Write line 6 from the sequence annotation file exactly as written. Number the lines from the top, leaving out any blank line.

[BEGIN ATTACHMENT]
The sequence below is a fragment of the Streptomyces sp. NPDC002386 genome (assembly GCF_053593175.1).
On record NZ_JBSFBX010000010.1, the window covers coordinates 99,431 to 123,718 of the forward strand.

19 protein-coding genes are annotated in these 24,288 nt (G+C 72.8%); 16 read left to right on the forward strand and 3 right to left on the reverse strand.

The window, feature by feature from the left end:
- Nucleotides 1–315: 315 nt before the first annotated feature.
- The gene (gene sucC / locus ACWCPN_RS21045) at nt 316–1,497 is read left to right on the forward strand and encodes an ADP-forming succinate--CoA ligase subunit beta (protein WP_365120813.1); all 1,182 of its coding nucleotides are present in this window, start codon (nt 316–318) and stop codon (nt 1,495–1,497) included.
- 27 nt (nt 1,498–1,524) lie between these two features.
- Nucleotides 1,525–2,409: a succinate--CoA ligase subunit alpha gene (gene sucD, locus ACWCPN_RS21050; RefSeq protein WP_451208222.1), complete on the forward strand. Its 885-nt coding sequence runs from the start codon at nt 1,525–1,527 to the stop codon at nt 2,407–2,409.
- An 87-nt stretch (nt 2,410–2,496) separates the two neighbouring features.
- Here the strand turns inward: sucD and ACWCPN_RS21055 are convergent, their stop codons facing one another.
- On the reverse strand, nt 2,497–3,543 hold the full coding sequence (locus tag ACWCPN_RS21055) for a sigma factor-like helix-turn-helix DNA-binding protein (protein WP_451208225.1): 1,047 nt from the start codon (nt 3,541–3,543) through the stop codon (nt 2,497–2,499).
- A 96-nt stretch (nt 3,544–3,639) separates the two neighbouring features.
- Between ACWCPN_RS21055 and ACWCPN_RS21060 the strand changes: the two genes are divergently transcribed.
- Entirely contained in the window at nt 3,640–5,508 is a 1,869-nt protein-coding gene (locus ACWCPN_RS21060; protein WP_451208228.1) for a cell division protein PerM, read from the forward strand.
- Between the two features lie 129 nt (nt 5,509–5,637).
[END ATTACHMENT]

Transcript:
- The gene (gene sucC / locus ACWCPN_RS21045) at nt 316–1,497 is read left to right on the forward strand and encodes an ADP-forming succinate--CoA ligase subunit beta (protein WP_365120813.1); all 1,182 of its coding nucleotides are present in this window, start codon (nt 316–318) and stop codon (nt 1,495–1,497) included.